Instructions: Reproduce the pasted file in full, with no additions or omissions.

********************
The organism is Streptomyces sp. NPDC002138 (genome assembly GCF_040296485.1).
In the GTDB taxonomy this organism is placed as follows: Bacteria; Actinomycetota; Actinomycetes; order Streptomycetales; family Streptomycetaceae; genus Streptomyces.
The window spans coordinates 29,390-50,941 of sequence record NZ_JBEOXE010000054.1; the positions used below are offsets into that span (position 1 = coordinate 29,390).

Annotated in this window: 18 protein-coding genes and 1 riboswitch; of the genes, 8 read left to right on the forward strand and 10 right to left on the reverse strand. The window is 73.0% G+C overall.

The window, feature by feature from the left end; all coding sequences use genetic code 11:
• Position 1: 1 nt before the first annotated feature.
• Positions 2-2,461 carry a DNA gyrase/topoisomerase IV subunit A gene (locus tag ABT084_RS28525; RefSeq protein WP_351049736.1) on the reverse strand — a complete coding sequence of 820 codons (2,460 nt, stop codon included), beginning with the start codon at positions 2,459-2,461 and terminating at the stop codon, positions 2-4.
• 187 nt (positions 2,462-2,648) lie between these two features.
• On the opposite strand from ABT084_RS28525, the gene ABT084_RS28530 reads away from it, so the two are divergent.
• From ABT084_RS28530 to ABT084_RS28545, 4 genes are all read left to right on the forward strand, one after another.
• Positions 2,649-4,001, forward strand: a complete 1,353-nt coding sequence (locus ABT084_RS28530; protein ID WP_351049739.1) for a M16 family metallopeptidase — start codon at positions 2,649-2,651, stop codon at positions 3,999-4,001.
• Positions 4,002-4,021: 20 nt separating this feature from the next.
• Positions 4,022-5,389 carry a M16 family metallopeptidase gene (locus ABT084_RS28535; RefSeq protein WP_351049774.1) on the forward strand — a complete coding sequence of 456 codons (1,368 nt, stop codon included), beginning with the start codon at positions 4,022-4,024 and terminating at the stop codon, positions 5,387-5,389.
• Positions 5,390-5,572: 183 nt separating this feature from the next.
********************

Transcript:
The organism is Streptomyces sp. NPDC002138 (genome assembly GCF_040296485.1).
In the GTDB taxonomy this organism is placed as follows: Bacteria; Actinomycetota; Actinomycetes; order Streptomycetales; family Streptomycetaceae; genus Streptomyces.
The window spans coordinates 29,390-50,941 of sequence record NZ_JBEOXE010000054.1; the positions used below are offsets into that span (position 1 = coordinate 29,390).

Annotated in this window: 18 protein-coding genes and 1 riboswitch; of the genes, 8 read left to right on the forward strand and 10 right to left on the reverse strand. The window is 73.0% G+C overall.

The window, feature by feature from the left end; all coding sequences use genetic code 11:
• Position 1: 1 nt before the first annotated feature.
• Positions 2-2,461 carry a DNA gyrase/topoisomerase IV subunit A gene (locus tag ABT084_RS28525; RefSeq protein WP_351049736.1) on the reverse strand — a complete coding sequence of 820 codons (2,460 nt, stop codon included), beginning with the start codon at positions 2,459-2,461 and terminating at the stop codon, positions 2-4.
• 187 nt (positions 2,462-2,648) lie between these two features.
• On the opposite strand from ABT084_RS28525, the gene ABT084_RS28530 reads away from it, so the two are divergent.
• From ABT084_RS28530 to ABT084_RS28545, 4 genes are all read left to right on the forward strand, one after another.
• Positions 2,649-4,001, forward strand: a complete 1,353-nt coding sequence (locus ABT084_RS28530; protein ID WP_351049739.1) for a M16 family metallopeptidase — start codon at positions 2,649-2,651, stop codon at positions 3,999-4,001.
• Positions 4,002-4,021: 20 nt separating this feature from the next.
• Positions 4,022-5,389 carry a M16 family metallopeptidase gene (locus ABT084_RS28535; RefSeq protein WP_351049774.1) on the forward strand — a complete coding sequence of 456 codons (1,368 nt, stop codon included), beginning with the start codon at positions 4,022-4,024 and terminating at the stop codon, positions 5,387-5,389.
• Positions 5,390-5,572: 183 nt separating this feature from the next.